As some readers of this blog might know, I am a keen hillwalker and mountaineer and I spend many happy days each year wandering over the Lake District fells, bagging Scottish Munros and scaling Alpine peaks. Sometimes I go out on my own (bagging obscure peaks is not for everyone) but more commonly I walk with others. Often these are friends whom I have known for a very long time but, particularly in my ten years in the Cambridge University Hillwalking Club, I would frequently go out with people I had never met before. And, although moments of tranquil silence are one of the great pleasures of the mountains, so too is the opportunity to spend many hours in pleasant conversation.
What would we talk about? Well, sometimes we would discuss the mountains, our route or what we planned to have for dinner in the hut that night. But generally our conversation would range over a vast array of topics. Up a hillside I have debated the causes of the Spanish Civil War, had my views on Roman Britain healthily debunked, and pondered the motivations of Cromwell in 1649. I have had people tell me about black holes, about glacial cirques and about the formation of basalt. I’ve discussed Shakespeare, predicate logic, Gödel’s theorem, epidemiology, the diagnosis of appendicitis, Welsh pronunciation, the structure of a jet engine, voice recognition software, the US constitution, the design of wind turbine blades, and many, many other things.
About all of these things, I originally knew very little. But, and this is the clincher, I always found that I knew enough to be able to keep the conversation going. In the same way, as I held forth on whatever period of history I felt like pontificating on that day, my tolerant fellow walkers knew enough to be able to ask questions, to ponder possibilities and, at times, to critique what I had to say. No two of us had the same knowledge base and, indeed, our particular areas of expertise varied wildly. Yet, because everyone had a sufficient knowledge base, they had the ‘activation energy’ they needed to join in with the conversation.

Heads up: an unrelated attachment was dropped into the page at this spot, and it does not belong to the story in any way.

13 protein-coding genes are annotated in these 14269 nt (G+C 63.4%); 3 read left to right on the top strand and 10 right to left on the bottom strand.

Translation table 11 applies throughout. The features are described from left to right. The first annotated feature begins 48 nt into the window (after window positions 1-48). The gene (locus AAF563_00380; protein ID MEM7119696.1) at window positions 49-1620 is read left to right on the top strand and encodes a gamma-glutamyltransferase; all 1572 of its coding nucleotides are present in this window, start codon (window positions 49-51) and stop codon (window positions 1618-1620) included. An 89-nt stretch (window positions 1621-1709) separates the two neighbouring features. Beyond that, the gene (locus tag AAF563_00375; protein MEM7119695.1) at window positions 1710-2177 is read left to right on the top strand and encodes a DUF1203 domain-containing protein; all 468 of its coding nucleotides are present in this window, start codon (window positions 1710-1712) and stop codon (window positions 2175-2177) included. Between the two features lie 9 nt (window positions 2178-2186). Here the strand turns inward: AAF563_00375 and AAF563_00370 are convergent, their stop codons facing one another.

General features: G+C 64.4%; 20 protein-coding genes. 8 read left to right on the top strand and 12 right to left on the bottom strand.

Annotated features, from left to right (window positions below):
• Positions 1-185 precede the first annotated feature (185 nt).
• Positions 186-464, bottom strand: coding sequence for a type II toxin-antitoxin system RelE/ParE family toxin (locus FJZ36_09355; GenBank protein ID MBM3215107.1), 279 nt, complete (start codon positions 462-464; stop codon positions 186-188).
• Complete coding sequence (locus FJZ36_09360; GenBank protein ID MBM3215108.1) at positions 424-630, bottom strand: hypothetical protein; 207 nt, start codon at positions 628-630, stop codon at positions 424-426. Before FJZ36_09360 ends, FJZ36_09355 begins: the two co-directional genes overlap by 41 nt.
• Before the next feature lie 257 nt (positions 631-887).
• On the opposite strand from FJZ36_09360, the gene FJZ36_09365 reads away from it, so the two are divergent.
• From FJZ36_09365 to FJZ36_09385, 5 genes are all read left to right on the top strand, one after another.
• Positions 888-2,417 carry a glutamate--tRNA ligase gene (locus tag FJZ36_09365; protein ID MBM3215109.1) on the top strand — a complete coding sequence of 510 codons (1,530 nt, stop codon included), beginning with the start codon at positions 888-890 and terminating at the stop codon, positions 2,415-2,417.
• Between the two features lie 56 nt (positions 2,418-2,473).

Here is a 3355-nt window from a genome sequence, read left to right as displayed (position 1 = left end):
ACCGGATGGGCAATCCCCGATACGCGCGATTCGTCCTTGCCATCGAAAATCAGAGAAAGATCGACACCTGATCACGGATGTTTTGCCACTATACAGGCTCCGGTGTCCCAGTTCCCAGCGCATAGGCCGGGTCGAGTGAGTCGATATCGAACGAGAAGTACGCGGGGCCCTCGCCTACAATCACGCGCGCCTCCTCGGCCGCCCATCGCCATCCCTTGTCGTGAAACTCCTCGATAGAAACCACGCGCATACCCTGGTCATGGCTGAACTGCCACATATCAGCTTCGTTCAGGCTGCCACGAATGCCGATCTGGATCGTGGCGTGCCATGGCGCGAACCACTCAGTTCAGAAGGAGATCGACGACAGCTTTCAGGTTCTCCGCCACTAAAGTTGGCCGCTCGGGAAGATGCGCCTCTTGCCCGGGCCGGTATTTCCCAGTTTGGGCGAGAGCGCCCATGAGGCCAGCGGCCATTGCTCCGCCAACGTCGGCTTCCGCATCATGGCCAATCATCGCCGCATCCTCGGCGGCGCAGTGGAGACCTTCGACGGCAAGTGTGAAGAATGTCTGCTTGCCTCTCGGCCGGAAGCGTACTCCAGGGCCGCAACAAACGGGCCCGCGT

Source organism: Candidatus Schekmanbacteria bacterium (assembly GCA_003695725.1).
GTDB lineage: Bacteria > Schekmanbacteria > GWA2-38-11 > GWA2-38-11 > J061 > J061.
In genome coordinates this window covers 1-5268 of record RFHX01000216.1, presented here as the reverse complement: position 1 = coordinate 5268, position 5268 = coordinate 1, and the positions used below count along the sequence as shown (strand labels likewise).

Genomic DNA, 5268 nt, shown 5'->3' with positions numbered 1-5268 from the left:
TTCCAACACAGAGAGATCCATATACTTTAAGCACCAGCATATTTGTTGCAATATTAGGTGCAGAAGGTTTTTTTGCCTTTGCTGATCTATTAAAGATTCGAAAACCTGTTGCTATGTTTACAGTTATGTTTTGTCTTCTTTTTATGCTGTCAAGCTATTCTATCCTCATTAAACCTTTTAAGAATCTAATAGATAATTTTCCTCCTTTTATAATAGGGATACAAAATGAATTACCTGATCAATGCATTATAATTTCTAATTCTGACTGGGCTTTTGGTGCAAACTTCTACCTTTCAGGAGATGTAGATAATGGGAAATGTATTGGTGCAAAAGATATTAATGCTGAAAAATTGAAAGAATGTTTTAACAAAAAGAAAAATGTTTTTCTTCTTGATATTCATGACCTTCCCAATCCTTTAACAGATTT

Mountainsides are a particularly good place to notice this phenomenon in the modern world. Even if you have a good signal, often the weather conditions are sufficiently unpleasant to prevent you from taking out your phone to look something up. And in any case, what better way to spoil a conversation! When you have hours of time to fill with nothing but the company of one another, it is amazing what you can drag from the depths of your mind.
And it is this, of course, that makes you learn. I have learnt a great deal by listening to fellow hillwalkers, and I am forever grateful for what they have taught me. This is lifelong learning incarnate. But it is vital to note what made this possible: it was the fact that I and my fellow walkers were all sufficiently well-educated generalists. Whilst each of us knew a great deal about our particular rabbit hole, what mattered was that we all also knew a little about a lot.
I want my pupils to have this. I want my pupils to be able to sit down for an extended period of time (ideally on a mountainside) and to converse for hours on end about all the fascinating things our world contains. By teaching them a broad, knowledge-rich curriculum, I am hoping to prepare them for these conversations in the future.
And should your headteacher ever question the value of the Duke of Edinburgh’s award, feel free to send her this post!